Anatomy of breathing
Breathing consists of two phases - inhalation, during which oxygen enters the lungs, and exhalation, during which carbon dioxide is removed from them. Oxygen allows the cells to release the energy needed for the muscles to perform physical work, including dancing. Both phases of breathing can be passive or forced. At the beginning of the warm-up, you focus on preparing the body for physical activity, but also do not think about breathing. These are all examples of calm, passive breathing. Maintaining balance while performing relevé also requires calm and passive breathing.
At the same time, forced inhalation and exhalation require some effort. Breathing at the same time becomes deeper, more muscles are involved in it. For example, when performing a combination of jumps or some complex choreographic composition in which many muscle groups are involved, you breathe deeper. Proper organization of the breathing process reduces the tension of the muscles of the upper body, improves the supply of oxygen to the body and trains the muscles of the body. All the exercises in this chapter will help you master the technique of proper breathing.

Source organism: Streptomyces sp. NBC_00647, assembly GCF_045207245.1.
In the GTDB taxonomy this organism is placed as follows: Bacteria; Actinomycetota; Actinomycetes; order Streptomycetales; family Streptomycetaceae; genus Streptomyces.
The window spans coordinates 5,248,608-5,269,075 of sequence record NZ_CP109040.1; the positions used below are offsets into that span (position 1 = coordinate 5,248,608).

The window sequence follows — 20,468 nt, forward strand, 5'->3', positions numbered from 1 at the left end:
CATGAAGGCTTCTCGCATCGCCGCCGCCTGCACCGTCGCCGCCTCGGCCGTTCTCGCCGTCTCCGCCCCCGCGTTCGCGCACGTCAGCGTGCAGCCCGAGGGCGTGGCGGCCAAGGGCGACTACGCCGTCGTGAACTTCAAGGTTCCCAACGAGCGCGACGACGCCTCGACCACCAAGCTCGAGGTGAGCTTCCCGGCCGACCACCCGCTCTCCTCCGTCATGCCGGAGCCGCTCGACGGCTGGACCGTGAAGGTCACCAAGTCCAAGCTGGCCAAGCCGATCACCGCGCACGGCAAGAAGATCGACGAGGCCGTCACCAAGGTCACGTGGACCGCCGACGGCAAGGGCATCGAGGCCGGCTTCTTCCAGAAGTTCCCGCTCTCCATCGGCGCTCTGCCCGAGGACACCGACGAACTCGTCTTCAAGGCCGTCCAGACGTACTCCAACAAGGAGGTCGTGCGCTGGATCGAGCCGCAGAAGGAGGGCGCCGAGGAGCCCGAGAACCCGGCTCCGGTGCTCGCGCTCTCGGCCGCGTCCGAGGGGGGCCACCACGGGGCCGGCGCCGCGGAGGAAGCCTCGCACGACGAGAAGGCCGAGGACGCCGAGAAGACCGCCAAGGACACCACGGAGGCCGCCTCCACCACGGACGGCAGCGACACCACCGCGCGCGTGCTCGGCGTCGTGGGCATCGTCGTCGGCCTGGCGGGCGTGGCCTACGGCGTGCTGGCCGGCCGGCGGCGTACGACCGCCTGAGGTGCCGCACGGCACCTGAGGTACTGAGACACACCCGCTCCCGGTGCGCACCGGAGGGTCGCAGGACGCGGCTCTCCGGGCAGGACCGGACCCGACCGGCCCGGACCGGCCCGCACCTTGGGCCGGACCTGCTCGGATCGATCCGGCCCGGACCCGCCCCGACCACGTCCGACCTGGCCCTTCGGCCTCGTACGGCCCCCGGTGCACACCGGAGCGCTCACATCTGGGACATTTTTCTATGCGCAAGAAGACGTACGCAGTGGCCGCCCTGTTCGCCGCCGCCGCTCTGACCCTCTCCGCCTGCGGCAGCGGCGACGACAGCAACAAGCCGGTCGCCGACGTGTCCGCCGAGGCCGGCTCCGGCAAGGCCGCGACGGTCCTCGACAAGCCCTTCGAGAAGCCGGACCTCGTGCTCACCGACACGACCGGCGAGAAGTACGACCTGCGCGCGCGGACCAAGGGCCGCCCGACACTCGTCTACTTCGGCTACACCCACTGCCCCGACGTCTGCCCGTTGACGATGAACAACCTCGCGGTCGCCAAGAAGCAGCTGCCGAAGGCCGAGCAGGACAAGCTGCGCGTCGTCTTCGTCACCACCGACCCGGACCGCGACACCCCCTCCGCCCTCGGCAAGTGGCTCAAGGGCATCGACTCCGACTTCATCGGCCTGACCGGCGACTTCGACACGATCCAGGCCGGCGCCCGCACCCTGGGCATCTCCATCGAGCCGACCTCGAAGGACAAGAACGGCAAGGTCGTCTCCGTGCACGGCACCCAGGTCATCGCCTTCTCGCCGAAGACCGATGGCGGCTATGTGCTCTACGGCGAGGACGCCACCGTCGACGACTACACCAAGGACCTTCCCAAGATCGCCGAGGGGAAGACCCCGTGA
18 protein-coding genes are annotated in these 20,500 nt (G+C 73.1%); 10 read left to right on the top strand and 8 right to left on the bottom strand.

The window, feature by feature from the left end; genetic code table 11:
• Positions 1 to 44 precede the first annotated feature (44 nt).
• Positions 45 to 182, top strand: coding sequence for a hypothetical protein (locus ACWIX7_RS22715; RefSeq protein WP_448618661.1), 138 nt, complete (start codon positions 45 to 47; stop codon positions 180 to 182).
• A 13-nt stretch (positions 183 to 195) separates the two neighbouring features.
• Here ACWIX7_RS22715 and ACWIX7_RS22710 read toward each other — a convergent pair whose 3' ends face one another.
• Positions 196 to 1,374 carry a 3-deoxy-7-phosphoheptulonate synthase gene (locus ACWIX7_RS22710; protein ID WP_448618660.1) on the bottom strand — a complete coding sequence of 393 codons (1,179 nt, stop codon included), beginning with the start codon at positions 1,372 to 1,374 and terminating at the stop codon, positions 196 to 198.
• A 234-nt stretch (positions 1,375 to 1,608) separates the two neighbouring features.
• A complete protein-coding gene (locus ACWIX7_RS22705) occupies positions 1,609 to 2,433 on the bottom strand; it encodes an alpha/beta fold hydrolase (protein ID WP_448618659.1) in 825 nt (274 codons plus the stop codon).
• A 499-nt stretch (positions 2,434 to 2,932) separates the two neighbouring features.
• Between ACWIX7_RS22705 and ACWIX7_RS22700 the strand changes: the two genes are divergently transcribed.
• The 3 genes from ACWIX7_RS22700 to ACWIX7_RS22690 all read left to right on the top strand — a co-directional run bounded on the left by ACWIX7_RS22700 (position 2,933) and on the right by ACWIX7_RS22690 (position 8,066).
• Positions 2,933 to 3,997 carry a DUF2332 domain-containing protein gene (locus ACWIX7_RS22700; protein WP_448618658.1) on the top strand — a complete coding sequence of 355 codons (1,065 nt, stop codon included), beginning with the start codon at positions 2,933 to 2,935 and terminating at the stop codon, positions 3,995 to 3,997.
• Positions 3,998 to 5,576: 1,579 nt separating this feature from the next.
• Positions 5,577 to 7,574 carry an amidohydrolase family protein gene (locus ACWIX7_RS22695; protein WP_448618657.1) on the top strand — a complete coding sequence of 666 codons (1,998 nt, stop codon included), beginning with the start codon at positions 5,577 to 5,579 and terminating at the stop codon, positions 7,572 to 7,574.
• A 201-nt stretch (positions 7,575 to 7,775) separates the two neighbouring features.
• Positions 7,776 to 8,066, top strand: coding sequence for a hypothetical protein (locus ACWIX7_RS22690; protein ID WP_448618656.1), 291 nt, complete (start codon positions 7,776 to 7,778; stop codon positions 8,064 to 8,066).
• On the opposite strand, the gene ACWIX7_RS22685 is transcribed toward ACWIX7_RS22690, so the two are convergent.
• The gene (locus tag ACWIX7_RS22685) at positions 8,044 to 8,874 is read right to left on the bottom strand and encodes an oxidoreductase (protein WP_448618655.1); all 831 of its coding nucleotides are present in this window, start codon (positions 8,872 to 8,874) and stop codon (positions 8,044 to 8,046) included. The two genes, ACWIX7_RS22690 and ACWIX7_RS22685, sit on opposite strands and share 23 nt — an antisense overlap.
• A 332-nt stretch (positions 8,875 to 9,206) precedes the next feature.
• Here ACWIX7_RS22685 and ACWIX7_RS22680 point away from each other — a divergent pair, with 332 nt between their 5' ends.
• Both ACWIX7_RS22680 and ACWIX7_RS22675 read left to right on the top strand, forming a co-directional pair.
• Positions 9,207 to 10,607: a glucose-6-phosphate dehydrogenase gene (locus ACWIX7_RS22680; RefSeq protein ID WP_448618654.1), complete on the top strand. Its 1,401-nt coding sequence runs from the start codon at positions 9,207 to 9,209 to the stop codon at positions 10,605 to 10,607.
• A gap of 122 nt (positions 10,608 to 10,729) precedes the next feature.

Lungs are soft and elastic spongy organ equipped with channels for air intake. The lungs are surrounded by ribs that protect and support them. In this chapter, we will not go into the details of the breathing process and talk about all the muscles involved, but only give a general overview that will help you become a better dancer. We will first focus on the diaphragm, transverse abdominis, and pelvic floor muscles.